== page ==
Have you ever found yourself in a fix, wishing you’d never let some nightmare situation into your life? This could be a client, a project, a partner, or any number of people and things.
Yes. We all have. What were we thinking?
Often, we weren’t. Could be that was the problem.
Maybe we were all too happy to have the company, the connection, the new business, the flattery, the money.
In any case the results can be disastrous, and may end up costing us instead of enriching us, when we welcome in folks who are not a good fit with our values.
In the worst cases, they may have been wretched complainers or cheats, and in mild cases, subpar workers or just philosophically misaligned. Either way, it’s a drag.
More important to ask, now, is how do we bypass this mess from here on out?
The answer… Develop your “Articles of Appreciation™.”
What would you consider to be the primary deal breakers and deal makers for entering an agreement with you?
Which concepts and values are so core that they would serve as early predictors to the success or failure of moving forward in partnership?
As a new hire, when you start working at an organization, it’s not uncommon to be given an employee handbook as part of your onboarding. Somewhere within this tome you will likely find a section describing the code of conduct.
When written with feeling and intention, these rules serve to transmit the company’s culture and core tenets to its members after they’ve been hired — and before, as candidates going through the screening process.
These guiding principles will attract the right talent as well as repel those who would poorly click. In this respect, they function as a reliable filter.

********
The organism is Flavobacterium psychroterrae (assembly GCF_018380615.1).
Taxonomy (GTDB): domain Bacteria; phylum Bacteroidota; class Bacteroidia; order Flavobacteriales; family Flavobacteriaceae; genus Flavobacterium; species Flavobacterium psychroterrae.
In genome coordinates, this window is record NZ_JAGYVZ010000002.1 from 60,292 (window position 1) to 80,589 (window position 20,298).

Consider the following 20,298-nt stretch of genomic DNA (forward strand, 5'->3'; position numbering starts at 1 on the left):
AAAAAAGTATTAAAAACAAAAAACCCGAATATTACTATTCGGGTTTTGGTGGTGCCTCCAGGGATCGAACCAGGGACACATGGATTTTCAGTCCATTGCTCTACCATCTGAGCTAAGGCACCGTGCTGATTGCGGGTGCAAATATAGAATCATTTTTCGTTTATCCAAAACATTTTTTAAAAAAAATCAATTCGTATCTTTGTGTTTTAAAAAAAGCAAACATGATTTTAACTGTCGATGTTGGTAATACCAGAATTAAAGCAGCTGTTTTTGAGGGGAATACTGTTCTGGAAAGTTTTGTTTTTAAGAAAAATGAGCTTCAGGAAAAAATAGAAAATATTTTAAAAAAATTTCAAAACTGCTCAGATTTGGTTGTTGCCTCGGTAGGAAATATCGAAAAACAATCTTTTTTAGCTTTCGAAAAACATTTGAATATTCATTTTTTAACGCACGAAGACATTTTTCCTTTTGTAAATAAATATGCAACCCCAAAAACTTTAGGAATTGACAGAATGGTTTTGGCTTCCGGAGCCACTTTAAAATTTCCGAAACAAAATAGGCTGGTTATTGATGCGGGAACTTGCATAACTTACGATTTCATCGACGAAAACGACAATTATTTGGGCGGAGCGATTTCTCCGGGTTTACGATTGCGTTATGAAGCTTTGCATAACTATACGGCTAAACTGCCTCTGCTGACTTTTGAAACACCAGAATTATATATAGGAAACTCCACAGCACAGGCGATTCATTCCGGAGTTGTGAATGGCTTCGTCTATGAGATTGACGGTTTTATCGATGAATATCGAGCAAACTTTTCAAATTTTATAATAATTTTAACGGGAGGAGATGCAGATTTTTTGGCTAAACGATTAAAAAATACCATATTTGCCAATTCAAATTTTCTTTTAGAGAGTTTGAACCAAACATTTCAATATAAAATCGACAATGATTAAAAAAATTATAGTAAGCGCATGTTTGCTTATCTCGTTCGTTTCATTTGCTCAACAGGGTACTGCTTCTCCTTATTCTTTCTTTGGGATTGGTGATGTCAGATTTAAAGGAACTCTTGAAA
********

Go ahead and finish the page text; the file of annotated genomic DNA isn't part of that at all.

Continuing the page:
Sure, there are your basic qualifiers: professional history and skill set. But to take it further, also integrate behavioral attributes and strength of character.
What would you consider to be the primary deal breakers and deal makers for entering an agreement with you? Which concepts and values are so core that they would serve as early predictors to the success or failure of moving forward in partnership?
It will be different for each of us. As such, it is important to get it all out of our heads and onto paper. To formalize it and make it central to our processes, rather than keep it arbitrary and mysterious.
ACTION: Meditate on this deeply. Come up with no more than 10 key areas, actions or attitudes, that you hold dear to the well-being of your company. And then, exercise the discipline to collaborate or cut accordingly.
Here is an example of my own design:
The Art of Hustle® “Articles of Appreciation™.”
Draft your original version too, so that you can finally bid farewell to the lemons and say hello to more legit rockstar prospects and partners!
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